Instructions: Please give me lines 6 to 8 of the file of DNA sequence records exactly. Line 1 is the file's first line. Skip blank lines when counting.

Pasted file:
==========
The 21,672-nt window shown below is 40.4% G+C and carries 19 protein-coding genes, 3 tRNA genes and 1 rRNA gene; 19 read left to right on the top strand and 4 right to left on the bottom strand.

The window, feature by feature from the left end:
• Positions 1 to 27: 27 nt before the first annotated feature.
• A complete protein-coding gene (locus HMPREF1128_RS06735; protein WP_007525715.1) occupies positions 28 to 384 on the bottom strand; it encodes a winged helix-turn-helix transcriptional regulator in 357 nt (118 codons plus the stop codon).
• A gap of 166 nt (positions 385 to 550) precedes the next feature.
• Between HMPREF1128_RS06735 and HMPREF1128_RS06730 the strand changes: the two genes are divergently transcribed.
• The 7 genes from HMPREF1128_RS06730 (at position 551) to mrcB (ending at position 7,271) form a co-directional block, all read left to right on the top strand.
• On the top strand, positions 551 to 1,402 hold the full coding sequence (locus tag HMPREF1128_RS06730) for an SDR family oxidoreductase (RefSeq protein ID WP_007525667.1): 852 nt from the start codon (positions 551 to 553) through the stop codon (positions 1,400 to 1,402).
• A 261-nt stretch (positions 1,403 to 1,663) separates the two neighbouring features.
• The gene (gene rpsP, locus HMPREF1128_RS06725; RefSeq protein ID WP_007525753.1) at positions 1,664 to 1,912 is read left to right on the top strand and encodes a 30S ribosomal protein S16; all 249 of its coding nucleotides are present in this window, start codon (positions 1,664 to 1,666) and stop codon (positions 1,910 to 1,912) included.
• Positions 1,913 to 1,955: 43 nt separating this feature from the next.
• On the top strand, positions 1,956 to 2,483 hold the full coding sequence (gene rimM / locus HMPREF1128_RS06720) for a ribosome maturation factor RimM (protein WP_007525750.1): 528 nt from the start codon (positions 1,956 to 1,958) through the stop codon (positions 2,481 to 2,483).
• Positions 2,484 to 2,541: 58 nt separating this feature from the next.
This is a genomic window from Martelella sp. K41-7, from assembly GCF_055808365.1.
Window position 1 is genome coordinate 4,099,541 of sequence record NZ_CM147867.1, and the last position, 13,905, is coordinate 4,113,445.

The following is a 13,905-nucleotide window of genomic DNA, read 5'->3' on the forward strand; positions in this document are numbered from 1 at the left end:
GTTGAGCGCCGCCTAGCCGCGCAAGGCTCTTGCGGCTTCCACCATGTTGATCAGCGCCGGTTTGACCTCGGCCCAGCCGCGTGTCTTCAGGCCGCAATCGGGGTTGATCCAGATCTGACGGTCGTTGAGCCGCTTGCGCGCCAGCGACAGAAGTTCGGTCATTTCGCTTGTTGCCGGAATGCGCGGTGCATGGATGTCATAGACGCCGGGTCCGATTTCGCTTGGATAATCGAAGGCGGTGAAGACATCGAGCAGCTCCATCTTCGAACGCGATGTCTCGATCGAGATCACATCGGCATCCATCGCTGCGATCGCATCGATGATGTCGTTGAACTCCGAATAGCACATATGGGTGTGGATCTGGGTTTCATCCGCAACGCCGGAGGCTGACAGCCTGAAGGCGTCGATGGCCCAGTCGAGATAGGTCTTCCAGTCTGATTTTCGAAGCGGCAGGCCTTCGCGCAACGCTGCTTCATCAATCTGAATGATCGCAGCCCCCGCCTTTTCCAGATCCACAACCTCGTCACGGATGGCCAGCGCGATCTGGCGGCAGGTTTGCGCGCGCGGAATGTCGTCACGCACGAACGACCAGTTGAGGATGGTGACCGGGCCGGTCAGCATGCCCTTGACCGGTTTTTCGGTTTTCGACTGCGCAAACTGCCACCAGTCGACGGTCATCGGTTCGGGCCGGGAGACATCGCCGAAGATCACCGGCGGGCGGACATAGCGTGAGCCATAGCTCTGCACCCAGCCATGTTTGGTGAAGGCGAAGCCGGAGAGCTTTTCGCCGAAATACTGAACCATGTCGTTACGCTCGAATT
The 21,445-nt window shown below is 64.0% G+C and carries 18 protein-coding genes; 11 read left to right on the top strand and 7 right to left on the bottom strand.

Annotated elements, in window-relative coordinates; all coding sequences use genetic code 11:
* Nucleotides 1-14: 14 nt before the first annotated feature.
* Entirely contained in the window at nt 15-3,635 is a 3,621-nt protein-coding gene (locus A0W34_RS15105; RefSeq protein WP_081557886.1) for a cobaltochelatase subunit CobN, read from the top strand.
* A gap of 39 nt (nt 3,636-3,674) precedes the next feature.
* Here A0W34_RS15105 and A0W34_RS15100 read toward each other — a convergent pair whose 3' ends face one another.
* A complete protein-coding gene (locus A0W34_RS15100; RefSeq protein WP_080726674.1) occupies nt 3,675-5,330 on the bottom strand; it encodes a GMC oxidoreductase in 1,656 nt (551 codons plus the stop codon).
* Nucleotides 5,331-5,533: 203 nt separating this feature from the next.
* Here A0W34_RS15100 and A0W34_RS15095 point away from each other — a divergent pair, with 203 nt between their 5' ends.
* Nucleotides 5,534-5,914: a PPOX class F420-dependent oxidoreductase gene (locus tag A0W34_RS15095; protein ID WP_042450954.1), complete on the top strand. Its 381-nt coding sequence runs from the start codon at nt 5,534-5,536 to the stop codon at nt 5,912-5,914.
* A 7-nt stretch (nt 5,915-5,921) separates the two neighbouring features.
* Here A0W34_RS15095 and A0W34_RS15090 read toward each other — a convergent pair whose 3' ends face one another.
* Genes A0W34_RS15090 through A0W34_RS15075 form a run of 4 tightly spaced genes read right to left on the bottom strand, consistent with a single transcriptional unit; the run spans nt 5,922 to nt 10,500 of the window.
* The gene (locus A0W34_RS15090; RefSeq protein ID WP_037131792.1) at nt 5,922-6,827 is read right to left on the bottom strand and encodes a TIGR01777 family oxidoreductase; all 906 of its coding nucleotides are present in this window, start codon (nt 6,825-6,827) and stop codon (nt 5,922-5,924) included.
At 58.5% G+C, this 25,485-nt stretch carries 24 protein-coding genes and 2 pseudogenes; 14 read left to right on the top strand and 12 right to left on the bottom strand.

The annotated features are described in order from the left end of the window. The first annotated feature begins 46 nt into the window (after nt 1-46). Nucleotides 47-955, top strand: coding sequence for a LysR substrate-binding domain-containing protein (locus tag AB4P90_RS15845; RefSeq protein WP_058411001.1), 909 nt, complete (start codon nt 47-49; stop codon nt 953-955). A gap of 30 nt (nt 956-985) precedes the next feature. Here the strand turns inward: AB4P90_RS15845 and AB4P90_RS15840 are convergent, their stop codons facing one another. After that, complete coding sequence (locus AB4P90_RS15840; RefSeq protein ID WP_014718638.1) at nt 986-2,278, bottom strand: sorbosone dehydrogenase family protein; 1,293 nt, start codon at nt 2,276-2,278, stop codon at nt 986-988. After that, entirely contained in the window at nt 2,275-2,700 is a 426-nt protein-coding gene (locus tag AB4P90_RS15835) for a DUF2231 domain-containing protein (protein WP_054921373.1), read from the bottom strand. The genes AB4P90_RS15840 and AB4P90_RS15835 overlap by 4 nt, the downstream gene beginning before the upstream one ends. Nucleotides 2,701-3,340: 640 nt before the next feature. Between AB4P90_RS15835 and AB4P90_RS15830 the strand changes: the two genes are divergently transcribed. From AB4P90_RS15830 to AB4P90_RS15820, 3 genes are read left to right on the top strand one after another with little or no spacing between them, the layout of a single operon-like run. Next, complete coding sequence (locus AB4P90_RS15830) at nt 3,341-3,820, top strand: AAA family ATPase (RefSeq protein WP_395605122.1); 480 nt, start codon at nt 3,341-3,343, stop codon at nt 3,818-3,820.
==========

• Between HMPREF1128_RS06735 and HMPREF1128_RS06730 the strand changes: the two genes are divergently transcribed.
• The 7 genes from HMPREF1128_RS06730 (at position 551) to mrcB (ending at position 7,271) form a co-directional block, all read left to right on the top strand.
• On the top strand, positions 551 to 1,402 hold the full coding sequence (locus tag HMPREF1128_RS06730) for an SDR family oxidoreductase (RefSeq protein ID WP_007525667.1): 852 nt from the start codon (positions 551 to 553) through the stop codon (positions 1,400 to 1,402).